Forewarning of August, a poem by Robert A. Sieczkiewicz

Forewarning of August

Forewarning of August

It is a clear and cloudless Sunday morn.
August heat has yet to show its true form.
Air so still, doesn’t move the silk of the corn,
Only sound heard is the bees as they swarm.

Present are the signs of a coming change,
The ubiquitous green begins to wane.
Friendship with the flowers becomes estrange,
Queen of flowers, the rose resigned her reign.

Watched many lilies grow to such great height,
Filling the air with sweetness while in bloom,
But now I watch such a pathetic sight,
Floating down each petal falls to its doom.

Though sad, there should be no grievous pain.
It is not death, merely taking a rest.
Needed for their strength to regain.
Soon to return in full beauty and zest.

Rose in the Snow, a poem by Robert A. Sieczkiewicz

a pot of live roses partly covered by snow
Image manipulated by author

Rose in the Snow

Autumn leaves are now easily scattered,
Running here and there seeking safe cover,
Away from a wind visibly angered.
Is there nowhere to avoid its bluster?

The red rose shows courage standing her ground,
Not yielding an inch as the vexed wind swirled,
In its effort her colors to impound.
As a taunt bright red color she unfurled.

Then ever vengeful wind throws ice of white,
Pummeling her through the darkness of night.
Each passing hour she continues to fight,
Her red color remains at sun’s first light.

Though winning the battle the end is near,
But rose in the snow shall return next year.

Snowdrops, a poem by Robert A. Sieczkiewicz

Snow DropsBlanzifiore, Dante Gabriel Rossetti (1873)

Snowdrops

In my lonely heart it remains winter
It is you who can break this darkened spell
If into my heart your love will enter
Providing much warmth, the cold you’ll expel

This tender flower a symbol of you
The snowdrop so frail yet with much power
Able to conquer the snow, pushing through
Destroys winter, being spring’s first flower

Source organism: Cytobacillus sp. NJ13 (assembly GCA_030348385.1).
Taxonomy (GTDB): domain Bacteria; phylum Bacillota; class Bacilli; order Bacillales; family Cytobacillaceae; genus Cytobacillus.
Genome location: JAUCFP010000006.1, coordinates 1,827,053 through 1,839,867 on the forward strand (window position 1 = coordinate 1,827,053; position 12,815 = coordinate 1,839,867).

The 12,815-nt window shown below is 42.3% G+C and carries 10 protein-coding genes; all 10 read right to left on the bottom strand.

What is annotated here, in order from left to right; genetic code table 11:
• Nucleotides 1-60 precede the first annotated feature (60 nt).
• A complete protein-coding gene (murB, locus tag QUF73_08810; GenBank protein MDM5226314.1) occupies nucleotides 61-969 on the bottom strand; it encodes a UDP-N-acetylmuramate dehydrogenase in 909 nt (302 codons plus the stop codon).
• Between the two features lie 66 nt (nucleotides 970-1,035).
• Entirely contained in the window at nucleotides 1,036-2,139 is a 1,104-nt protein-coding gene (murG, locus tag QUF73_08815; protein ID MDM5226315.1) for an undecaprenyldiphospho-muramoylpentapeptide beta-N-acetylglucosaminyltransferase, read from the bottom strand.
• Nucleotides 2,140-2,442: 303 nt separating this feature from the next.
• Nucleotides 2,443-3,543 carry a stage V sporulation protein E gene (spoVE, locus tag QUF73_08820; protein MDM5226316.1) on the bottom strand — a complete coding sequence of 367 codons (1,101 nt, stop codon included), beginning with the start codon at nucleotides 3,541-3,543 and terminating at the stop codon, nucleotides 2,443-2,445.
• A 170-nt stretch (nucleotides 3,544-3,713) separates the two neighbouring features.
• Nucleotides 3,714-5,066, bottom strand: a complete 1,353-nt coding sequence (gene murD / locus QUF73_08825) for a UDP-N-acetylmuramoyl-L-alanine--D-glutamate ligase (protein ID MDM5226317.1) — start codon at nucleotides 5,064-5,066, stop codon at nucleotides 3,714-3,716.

Beauty in its display of purity
It whiteness shall shine bright into the night
As the vastness of your inner beauty
Making your presence a loving delight

My heart given freely at your command
From this day to go forward hand in hand

Woman in the Garden, a poem by Robert A. Sieczkiewicz

Woman in the GardenMujer en el jardín, Pierre-Auguste Renior (1872)

Woman in the Garden

Emeralds, Sapphires, Topazes, Rubies
Filling my garden this sunny June day
Come walk, feeling the gentle warming breeze
See bees here and there dancing their ballet

Stop to wonder a greater sight to see
Profusion of color before my eyes
Drinking without pause all of its beauty
All on display under a clear blue sky

No need for the gardens of Babylon
Or Cimetière du Père Lachaise
Forget manicured gardens of Fairlawn
For me to be, there is no other place

Each little gem I consider a friend
This is where I shall my many hours spend

 

Windflowers, a poem by Robert A. Sieczkiewicz

WindflowersWindflowers, John William Waterhouse (1902)

Windflowers

Thou garner my flowers then dash away,
Thy beauty is much greater than their sum.
Alluring garden would be if thou stay,
Just remain ‘til thee be final blossom.

Sent the wind to touch your ivory skin.
Purer than that of newborn mother’s milk,
Protecting thy beauty which burns within.
Come stay awhile so I may touch thy silk.

Do sense a hesitation in thy pace,
Thy action causes heartbeat to increase.
Turn so I may see thy beautiful face,
This feeling of love for thee shall not cease.

Let me braid my flowers into thy hair,
And I shall give my heart to thee to wear.